Sunday, December 14, 2014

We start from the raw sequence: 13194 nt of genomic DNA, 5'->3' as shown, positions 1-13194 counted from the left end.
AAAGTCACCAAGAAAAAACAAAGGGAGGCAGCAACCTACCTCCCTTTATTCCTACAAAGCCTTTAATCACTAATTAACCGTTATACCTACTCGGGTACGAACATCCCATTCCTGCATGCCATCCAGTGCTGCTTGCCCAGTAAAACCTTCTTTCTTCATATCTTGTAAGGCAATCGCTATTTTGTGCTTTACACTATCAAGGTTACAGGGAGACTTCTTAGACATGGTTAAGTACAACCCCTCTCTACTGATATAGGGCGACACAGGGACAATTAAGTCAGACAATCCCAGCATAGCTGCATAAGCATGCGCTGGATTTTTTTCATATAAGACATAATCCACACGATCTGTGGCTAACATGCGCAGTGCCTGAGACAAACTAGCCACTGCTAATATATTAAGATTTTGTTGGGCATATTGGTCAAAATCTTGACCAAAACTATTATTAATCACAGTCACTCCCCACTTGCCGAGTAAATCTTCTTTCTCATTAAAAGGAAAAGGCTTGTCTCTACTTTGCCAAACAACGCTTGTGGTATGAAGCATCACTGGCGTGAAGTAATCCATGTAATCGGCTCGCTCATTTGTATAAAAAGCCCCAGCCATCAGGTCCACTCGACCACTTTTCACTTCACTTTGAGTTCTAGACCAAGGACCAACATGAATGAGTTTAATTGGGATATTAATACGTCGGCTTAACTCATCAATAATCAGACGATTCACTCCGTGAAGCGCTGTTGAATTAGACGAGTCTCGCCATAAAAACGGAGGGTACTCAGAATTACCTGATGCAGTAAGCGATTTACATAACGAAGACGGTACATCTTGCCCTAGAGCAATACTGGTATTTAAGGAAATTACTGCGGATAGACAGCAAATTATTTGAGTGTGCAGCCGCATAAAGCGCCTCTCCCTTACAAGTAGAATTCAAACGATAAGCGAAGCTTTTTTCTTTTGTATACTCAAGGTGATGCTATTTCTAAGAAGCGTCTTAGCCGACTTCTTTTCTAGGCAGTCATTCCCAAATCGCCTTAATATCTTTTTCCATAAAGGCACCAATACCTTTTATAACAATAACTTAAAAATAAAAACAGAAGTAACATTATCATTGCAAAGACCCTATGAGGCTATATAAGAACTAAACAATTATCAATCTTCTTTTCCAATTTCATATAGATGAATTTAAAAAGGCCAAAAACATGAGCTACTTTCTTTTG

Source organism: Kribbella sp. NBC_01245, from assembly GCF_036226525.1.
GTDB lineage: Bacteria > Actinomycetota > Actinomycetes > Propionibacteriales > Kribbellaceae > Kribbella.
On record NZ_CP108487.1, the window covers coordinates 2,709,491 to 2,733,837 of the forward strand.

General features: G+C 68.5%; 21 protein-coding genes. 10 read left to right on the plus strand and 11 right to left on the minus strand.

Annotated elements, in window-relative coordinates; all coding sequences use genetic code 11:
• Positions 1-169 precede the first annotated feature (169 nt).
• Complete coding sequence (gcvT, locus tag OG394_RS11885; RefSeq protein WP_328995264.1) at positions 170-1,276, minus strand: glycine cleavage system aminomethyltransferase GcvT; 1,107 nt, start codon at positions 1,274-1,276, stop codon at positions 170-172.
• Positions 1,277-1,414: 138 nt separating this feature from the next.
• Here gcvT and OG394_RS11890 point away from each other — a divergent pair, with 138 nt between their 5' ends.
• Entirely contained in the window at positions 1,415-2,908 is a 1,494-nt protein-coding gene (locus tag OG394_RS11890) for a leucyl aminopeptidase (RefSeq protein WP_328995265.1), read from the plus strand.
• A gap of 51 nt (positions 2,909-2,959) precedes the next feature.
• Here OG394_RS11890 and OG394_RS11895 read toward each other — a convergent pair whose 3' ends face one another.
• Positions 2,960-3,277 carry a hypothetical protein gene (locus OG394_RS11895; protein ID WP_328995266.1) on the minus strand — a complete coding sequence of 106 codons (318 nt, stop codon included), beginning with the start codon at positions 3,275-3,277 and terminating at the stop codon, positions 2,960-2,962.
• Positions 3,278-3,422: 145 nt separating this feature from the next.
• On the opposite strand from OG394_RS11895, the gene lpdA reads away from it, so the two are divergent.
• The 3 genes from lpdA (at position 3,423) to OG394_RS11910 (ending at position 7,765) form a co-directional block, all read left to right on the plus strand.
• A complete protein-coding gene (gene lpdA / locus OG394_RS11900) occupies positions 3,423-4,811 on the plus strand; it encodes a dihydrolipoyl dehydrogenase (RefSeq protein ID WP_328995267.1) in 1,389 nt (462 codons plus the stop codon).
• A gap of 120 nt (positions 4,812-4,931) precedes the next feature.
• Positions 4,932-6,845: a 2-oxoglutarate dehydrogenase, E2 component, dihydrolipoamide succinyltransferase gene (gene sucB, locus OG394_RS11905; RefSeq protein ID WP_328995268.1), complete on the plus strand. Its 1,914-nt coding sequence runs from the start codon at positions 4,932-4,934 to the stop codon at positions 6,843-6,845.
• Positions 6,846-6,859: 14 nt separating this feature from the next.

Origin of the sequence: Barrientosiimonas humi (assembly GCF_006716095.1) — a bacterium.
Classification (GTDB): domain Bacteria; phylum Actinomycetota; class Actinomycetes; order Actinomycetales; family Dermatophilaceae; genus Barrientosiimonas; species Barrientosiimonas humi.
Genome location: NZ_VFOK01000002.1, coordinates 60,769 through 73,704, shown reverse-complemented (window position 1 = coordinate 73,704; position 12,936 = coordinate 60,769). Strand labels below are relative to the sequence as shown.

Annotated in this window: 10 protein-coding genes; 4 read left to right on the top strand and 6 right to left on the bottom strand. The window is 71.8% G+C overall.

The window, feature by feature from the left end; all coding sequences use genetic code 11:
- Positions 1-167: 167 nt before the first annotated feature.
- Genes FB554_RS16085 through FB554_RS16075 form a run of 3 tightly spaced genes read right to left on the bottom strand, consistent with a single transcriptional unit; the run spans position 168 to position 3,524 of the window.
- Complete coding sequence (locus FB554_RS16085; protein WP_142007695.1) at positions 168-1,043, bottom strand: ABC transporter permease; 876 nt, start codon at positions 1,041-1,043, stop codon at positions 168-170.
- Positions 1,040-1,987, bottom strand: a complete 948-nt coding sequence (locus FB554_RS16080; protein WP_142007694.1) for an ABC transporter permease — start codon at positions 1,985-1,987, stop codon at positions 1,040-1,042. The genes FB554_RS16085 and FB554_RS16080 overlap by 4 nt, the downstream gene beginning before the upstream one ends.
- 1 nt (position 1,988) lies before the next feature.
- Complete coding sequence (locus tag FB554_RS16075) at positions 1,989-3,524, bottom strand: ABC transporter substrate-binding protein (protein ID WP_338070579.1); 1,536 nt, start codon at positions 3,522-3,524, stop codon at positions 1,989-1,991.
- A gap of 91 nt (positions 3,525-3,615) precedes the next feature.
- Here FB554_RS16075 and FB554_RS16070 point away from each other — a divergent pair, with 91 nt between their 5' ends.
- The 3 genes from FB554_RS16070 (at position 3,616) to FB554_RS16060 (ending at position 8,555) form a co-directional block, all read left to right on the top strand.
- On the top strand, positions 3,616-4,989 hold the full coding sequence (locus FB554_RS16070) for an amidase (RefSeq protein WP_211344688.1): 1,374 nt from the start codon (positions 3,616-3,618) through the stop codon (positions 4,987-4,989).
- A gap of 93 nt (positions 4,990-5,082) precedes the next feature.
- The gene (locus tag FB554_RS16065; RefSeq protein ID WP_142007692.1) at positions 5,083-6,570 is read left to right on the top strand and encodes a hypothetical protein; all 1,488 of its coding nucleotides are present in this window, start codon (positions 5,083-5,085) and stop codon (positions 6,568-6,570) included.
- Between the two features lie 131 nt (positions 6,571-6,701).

At the end of the first chapter in part 2 (my edition doesn't have chapter markings?!?) Stamp Paid has a pretty pseudo-philosophical segment on the dehumanization of slavery to blacks and whites alike. This reminded me of similar statements expressed by... I think it was Fredrick Douglas? We talked about it in history class. The basic idea is that by subjugating blacks ("the jungle whitefolks planted in them"), the whites became afraid. Stamp Paid says that "scared were they of the jungle they had made". In this context, was schoolteachers calculated and scientific method of treating his slaves an expression of his fear? Perhaps he thought that if he could completely understood everything about his slaves then he could protect himself from "the jungle". And what is the jungle? Ingrained resentment on an extreme magnitude? Barbarism? The description that Stamp Paid gives of the jungle: "swift unnavigable rivers, swinging screaming baboons, sleeping snakes, red gums ready for their sweet white blood" has a very "Heart of Darkness" feel to it.